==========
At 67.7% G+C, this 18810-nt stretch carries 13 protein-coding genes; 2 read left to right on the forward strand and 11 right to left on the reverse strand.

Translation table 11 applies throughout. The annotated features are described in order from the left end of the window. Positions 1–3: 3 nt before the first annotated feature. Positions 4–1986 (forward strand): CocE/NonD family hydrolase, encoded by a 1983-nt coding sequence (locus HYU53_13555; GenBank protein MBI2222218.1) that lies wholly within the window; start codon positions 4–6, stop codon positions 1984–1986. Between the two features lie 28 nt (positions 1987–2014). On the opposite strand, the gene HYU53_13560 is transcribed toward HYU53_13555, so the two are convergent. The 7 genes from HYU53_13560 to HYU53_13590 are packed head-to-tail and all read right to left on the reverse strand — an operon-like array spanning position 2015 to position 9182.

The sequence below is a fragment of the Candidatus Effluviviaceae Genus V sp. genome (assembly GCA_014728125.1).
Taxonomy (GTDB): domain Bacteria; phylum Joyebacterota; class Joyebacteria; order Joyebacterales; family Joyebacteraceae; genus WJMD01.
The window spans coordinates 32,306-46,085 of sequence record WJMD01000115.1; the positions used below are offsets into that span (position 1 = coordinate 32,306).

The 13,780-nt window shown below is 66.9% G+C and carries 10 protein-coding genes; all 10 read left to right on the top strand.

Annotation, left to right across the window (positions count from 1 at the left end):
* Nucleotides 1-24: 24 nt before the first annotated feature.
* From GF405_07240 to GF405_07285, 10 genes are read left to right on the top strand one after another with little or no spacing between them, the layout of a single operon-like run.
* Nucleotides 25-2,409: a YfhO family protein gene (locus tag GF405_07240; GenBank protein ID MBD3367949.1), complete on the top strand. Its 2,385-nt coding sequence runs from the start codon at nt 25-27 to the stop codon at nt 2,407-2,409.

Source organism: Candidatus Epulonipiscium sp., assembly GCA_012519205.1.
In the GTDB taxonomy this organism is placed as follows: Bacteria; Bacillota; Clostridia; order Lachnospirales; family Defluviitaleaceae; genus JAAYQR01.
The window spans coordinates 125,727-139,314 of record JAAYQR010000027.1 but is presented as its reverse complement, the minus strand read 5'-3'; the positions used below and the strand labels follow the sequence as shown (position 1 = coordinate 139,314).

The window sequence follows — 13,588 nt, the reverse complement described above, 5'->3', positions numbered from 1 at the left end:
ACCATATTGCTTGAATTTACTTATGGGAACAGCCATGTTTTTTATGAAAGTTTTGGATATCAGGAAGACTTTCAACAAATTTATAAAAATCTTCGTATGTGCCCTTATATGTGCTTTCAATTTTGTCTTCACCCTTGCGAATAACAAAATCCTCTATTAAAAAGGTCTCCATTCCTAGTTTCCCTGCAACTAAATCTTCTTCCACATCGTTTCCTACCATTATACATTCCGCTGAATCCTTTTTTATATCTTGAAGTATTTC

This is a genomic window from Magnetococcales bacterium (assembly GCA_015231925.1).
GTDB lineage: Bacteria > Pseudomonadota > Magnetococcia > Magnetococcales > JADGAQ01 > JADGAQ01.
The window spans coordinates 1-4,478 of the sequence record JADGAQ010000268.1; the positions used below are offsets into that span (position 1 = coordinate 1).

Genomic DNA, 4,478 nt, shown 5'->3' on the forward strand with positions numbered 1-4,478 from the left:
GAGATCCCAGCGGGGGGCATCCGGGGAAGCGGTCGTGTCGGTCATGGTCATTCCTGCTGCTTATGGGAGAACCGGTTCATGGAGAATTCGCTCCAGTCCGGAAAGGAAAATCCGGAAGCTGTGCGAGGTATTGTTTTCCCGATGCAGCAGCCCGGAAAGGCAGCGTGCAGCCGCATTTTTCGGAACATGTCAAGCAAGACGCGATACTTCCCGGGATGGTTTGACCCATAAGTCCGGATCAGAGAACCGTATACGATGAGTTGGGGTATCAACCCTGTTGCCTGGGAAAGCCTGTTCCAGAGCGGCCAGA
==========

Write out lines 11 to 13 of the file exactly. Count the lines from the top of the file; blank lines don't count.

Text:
Source organism: Candidatus Epulonipiscium sp., assembly GCA_012519205.1.
In the GTDB taxonomy this organism is placed as follows: Bacteria; Bacillota; Clostridia; order Lachnospirales; family Defluviitaleaceae; genus JAAYQR01.
The window spans coordinates 125,727-139,314 of record JAAYQR010000027.1 but is presented as its reverse complement, the minus strand read 5'-3'; the positions used below and the strand labels follow the sequence as shown (position 1 = coordinate 139,314).